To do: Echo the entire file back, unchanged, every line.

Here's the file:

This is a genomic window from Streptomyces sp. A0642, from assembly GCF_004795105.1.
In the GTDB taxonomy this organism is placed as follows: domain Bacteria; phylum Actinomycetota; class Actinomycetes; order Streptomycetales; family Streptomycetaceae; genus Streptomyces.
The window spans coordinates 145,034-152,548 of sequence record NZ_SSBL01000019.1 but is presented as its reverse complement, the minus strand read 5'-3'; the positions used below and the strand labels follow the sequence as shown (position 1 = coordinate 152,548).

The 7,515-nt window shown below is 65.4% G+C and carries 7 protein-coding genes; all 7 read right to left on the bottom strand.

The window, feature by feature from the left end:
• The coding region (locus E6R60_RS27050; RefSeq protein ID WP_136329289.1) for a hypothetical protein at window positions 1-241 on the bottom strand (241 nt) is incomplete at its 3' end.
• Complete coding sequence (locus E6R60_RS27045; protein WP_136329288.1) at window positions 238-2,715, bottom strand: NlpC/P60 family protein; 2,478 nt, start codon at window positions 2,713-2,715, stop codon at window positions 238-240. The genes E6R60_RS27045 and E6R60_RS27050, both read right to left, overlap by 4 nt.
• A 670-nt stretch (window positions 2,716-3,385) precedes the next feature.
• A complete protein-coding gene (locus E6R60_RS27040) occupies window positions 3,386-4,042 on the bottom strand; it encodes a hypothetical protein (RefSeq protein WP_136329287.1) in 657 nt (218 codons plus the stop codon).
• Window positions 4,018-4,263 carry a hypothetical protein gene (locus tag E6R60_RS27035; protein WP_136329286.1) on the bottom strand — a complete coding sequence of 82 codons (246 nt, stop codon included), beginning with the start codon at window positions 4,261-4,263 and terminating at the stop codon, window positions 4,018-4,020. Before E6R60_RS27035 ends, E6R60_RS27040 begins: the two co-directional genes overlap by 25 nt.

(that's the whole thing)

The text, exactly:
This is a genomic window from Streptomyces sp. A0642, from assembly GCF_004795105.1.
In the GTDB taxonomy this organism is placed as follows: domain Bacteria; phylum Actinomycetota; class Actinomycetes; order Streptomycetales; family Streptomycetaceae; genus Streptomyces.
The window spans coordinates 145,034-152,548 of sequence record NZ_SSBL01000019.1 but is presented as its reverse complement, the minus strand read 5'-3'; the positions used below and the strand labels follow the sequence as shown (position 1 = coordinate 152,548).

The 7,515-nt window shown below is 65.4% G+C and carries 7 protein-coding genes; all 7 read right to left on the bottom strand.

The window, feature by feature from the left end:
• The coding region (locus E6R60_RS27050; RefSeq protein ID WP_136329289.1) for a hypothetical protein at window positions 1-241 on the bottom strand (241 nt) is incomplete at its 3' end.
• Complete coding sequence (locus E6R60_RS27045; protein WP_136329288.1) at window positions 238-2,715, bottom strand: NlpC/P60 family protein; 2,478 nt, start codon at window positions 2,713-2,715, stop codon at window positions 238-240. The genes E6R60_RS27045 and E6R60_RS27050, both read right to left, overlap by 4 nt.
• A 670-nt stretch (window positions 2,716-3,385) precedes the next feature.
• A complete protein-coding gene (locus E6R60_RS27040) occupies window positions 3,386-4,042 on the bottom strand; it encodes a hypothetical protein (RefSeq protein WP_136329287.1) in 657 nt (218 codons plus the stop codon).
• Window positions 4,018-4,263 carry a hypothetical protein gene (locus tag E6R60_RS27035; protein WP_136329286.1) on the bottom strand — a complete coding sequence of 82 codons (246 nt, stop codon included), beginning with the start codon at window positions 4,261-4,263 and terminating at the stop codon, window positions 4,018-4,020. Before E6R60_RS27035 ends, E6R60_RS27040 begins: the two co-directional genes overlap by 25 nt.